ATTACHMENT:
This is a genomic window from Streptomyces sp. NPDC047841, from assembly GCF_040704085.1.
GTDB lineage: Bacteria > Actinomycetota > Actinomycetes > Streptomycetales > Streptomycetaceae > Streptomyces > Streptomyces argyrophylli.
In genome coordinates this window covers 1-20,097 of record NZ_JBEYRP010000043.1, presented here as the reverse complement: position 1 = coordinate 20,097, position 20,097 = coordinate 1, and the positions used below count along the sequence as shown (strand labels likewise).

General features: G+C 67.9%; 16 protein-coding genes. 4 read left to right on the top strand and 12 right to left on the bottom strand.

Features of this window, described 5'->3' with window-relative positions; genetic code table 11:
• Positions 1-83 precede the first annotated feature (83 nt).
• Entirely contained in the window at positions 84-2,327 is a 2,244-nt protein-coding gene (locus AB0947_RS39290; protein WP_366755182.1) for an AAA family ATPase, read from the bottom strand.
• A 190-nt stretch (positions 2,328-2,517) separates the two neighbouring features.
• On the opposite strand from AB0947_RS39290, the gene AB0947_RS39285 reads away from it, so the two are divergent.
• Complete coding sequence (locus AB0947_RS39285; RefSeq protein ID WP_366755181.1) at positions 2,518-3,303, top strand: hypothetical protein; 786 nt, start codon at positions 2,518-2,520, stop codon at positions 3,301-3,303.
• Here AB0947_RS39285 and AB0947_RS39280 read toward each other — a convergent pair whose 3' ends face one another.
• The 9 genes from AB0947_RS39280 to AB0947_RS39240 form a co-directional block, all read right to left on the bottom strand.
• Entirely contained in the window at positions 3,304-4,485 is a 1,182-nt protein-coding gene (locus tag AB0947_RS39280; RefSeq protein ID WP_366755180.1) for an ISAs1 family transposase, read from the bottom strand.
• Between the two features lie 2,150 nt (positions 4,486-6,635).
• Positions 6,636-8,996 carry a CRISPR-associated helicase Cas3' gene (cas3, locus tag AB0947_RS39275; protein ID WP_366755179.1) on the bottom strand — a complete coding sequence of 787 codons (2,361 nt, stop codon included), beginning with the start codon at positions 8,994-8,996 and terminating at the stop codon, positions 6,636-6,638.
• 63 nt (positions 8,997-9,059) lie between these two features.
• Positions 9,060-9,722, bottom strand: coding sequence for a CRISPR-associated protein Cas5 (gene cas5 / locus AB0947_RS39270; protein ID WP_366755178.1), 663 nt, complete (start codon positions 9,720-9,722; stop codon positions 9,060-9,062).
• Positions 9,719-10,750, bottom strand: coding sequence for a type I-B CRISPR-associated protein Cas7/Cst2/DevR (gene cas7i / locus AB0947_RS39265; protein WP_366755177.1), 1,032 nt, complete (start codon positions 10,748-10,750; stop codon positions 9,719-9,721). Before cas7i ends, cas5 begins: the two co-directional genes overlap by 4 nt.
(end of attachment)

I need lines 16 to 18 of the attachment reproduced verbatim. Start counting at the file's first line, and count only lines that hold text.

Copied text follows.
• 63 nt (positions 8,997-9,059) lie between these two features.
• Positions 9,060-9,722, bottom strand: coding sequence for a CRISPR-associated protein Cas5 (gene cas5 / locus AB0947_RS39270; protein ID WP_366755178.1), 663 nt, complete (start codon positions 9,720-9,722; stop codon positions 9,060-9,062).
• Positions 9,719-10,750, bottom strand: coding sequence for a type I-B CRISPR-associated protein Cas7/Cst2/DevR (gene cas7i / locus AB0947_RS39265; protein WP_366755177.1), 1,032 nt, complete (start codon positions 10,748-10,750; stop codon positions 9,719-9,721). Before cas7i ends, cas5 begins: the two co-directional genes overlap by 4 nt.